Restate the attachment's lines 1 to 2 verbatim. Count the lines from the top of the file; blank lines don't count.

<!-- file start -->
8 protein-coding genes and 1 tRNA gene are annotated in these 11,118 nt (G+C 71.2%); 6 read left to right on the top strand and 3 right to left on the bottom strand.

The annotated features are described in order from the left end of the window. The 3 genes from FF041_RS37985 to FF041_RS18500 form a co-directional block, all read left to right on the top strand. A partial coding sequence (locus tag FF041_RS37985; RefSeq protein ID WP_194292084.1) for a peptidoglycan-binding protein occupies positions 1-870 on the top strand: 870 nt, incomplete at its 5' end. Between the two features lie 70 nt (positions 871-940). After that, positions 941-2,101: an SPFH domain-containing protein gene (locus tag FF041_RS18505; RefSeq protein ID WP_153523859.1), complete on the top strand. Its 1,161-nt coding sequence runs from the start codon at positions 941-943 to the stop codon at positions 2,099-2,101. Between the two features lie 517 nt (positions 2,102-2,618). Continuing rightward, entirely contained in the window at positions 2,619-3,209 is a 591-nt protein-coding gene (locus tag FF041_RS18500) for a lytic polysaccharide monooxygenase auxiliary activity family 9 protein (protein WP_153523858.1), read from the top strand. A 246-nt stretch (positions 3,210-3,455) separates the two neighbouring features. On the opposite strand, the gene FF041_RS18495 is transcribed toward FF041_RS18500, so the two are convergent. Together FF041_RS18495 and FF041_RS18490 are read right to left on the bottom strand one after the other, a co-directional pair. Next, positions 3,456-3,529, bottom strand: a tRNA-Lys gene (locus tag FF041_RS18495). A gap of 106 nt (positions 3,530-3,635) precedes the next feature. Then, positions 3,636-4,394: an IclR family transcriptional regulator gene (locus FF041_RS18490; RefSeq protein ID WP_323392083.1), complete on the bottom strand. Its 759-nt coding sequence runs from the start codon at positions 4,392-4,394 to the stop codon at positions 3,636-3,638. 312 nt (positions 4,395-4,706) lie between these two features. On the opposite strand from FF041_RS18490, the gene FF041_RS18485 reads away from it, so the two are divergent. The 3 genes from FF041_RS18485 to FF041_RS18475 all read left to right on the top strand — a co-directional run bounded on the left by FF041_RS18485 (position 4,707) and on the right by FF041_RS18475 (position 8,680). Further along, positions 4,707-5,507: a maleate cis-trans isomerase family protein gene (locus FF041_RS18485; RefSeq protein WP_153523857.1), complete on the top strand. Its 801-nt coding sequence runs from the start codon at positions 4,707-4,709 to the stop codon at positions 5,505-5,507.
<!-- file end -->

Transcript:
8 protein-coding genes and 1 tRNA gene are annotated in these 11,118 nt (G+C 71.2%); 6 read left to right on the top strand and 3 right to left on the bottom strand.

The annotated features are described in order from the left end of the window. The 3 genes from FF041_RS37985 to FF041_RS18500 form a co-directional block, all read left to right on the top strand. A partial coding sequence (locus tag FF041_RS37985; RefSeq protein ID WP_194292084.1) for a peptidoglycan-binding protein occupies positions 1-870 on the top strand: 870 nt, incomplete at its 5' end. Between the two features lie 70 nt (positions 871-940). After that, positions 941-2,101: an SPFH domain-containing protein gene (locus tag FF041_RS18505; RefSeq protein ID WP_153523859.1), complete on the top strand. Its 1,161-nt coding sequence runs from the start codon at positions 941-943 to the stop codon at positions 2,099-2,101. Between the two features lie 517 nt (positions 2,102-2,618). Continuing rightward, entirely contained in the window at positions 2,619-3,209 is a 591-nt protein-coding gene (locus tag FF041_RS18500) for a lytic polysaccharide monooxygenase auxiliary activity family 9 protein (protein WP_153523858.1), read from the top strand. A 246-nt stretch (positions 3,210-3,455) separates the two neighbouring features. On the opposite strand, the gene FF041_RS18495 is transcribed toward FF041_RS18500, so the two are convergent. Together FF041_RS18495 and FF041_RS18490 are read right to left on the bottom strand one after the other, a co-directional pair. Next, positions 3,456-3,529, bottom strand: a tRNA-Lys gene (locus tag FF041_RS18495). A gap of 106 nt (positions 3,530-3,635) precedes the next feature. Then, positions 3,636-4,394: an IclR family transcriptional regulator gene (locus FF041_RS18490; RefSeq protein ID WP_323392083.1), complete on the bottom strand. Its 759-nt coding sequence runs from the start codon at positions 4,392-4,394 to the stop codon at positions 3,636-3,638. 312 nt (positions 4,395-4,706) lie between these two features. On the opposite strand from FF041_RS18490, the gene FF041_RS18485 reads away from it, so the two are divergent. The 3 genes from FF041_RS18485 to FF041_RS18475 all read left to right on the top strand — a co-directional run bounded on the left by FF041_RS18485 (position 4,707) and on the right by FF041_RS18475 (position 8,680). Further along, positions 4,707-5,507: a maleate cis-trans isomerase family protein gene (locus FF041_RS18485; RefSeq protein WP_153523857.1), complete on the top strand. Its 801-nt coding sequence runs from the start codon at positions 4,707-4,709 to the stop codon at positions 5,505-5,507.